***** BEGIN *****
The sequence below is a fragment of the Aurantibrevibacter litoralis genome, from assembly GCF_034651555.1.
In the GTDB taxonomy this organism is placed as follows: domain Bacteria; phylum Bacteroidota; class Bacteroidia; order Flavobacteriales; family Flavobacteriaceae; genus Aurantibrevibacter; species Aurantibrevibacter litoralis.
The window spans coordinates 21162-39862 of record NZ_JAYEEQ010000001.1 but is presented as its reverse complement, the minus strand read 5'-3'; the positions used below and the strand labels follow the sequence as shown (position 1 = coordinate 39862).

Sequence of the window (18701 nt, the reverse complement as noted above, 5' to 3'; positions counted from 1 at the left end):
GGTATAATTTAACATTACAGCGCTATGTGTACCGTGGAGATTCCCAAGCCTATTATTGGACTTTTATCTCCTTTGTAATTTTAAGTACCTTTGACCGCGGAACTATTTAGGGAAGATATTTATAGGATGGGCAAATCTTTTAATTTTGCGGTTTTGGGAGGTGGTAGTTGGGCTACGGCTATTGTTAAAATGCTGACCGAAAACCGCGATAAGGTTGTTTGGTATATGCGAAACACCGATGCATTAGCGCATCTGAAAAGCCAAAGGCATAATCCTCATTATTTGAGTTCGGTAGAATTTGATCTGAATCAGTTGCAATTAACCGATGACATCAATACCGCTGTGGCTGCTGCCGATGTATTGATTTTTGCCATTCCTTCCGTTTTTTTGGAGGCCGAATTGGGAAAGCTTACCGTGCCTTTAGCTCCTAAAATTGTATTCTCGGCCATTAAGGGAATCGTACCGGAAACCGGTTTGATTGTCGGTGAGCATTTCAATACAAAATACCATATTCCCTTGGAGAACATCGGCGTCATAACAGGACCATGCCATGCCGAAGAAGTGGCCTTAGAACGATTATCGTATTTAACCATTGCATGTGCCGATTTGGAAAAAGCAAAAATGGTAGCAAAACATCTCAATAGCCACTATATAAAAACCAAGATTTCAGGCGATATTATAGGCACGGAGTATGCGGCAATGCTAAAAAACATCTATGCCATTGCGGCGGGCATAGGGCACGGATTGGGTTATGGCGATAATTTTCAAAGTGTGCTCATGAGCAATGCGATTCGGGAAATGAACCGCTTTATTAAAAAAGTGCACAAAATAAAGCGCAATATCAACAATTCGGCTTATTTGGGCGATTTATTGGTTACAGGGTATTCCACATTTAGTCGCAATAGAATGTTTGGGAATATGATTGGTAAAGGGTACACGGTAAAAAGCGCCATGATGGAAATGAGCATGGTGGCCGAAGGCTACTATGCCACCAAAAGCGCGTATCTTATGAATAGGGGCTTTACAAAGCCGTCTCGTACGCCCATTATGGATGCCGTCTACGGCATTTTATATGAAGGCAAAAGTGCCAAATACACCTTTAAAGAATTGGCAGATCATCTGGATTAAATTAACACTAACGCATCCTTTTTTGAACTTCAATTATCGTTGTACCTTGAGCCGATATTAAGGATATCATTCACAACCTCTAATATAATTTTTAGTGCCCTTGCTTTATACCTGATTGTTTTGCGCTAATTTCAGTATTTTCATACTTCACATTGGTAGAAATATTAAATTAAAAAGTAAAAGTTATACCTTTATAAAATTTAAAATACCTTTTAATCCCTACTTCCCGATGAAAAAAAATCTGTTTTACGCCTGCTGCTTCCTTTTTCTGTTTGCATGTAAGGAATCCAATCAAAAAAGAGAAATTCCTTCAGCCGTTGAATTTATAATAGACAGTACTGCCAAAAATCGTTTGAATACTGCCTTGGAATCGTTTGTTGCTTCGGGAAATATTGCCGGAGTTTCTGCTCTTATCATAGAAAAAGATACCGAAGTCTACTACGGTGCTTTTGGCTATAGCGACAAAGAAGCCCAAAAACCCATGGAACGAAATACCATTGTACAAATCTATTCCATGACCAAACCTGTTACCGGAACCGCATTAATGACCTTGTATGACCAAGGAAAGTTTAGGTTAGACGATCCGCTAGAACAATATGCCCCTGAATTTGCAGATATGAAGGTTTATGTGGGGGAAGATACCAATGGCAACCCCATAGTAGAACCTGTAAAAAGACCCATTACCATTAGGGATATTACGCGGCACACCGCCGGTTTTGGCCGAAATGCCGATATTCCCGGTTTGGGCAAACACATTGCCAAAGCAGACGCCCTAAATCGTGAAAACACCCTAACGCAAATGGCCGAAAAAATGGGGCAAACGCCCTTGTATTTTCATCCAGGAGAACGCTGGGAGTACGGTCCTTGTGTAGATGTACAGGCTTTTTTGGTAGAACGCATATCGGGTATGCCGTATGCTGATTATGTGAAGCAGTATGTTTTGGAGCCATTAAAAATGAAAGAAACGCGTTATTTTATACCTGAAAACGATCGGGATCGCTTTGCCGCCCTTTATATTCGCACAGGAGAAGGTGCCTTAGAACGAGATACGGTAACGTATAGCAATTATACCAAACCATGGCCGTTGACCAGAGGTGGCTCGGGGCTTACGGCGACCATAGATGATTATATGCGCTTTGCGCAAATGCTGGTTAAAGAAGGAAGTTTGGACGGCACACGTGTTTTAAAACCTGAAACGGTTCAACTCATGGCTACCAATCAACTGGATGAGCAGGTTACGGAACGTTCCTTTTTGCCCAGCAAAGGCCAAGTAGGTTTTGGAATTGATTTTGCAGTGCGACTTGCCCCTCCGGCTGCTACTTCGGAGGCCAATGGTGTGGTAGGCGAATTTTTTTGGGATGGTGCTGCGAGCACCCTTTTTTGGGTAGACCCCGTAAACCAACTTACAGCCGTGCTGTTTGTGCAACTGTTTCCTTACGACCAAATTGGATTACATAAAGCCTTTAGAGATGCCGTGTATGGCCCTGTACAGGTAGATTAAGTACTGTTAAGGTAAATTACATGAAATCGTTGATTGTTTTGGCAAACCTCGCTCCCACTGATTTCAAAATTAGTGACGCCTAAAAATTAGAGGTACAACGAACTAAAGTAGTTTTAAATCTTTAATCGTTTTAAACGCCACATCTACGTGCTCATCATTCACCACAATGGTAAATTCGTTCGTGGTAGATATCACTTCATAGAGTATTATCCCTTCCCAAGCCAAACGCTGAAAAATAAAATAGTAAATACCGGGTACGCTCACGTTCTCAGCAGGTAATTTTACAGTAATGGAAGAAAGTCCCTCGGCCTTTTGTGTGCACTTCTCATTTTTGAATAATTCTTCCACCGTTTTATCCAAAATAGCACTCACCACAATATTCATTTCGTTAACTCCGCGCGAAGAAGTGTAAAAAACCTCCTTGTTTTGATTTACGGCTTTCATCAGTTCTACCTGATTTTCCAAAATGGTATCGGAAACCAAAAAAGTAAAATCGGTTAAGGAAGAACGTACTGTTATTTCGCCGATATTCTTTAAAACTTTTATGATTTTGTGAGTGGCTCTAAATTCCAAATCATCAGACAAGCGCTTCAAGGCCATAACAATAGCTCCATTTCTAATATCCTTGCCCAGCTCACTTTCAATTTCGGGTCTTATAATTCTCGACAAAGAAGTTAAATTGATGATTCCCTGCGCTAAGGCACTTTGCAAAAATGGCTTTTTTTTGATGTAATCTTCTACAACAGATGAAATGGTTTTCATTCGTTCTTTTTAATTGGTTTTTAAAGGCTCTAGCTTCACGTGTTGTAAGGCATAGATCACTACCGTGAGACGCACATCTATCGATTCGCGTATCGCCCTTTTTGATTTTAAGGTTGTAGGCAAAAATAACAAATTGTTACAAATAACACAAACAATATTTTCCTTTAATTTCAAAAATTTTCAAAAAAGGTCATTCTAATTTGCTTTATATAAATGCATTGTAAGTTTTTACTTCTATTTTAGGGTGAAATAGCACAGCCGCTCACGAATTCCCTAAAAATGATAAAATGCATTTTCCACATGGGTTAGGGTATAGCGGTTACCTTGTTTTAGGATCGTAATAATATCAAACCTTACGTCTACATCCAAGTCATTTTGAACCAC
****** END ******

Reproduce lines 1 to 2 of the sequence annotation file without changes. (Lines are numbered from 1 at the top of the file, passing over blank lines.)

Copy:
The sequence below is a fragment of the Aurantibrevibacter litoralis genome, from assembly GCF_034651555.1.
In the GTDB taxonomy this organism is placed as follows: domain Bacteria; phylum Bacteroidota; class Bacteroidia; order Flavobacteriales; family Flavobacteriaceae; genus Aurantibrevibacter; species Aurantibrevibacter litoralis.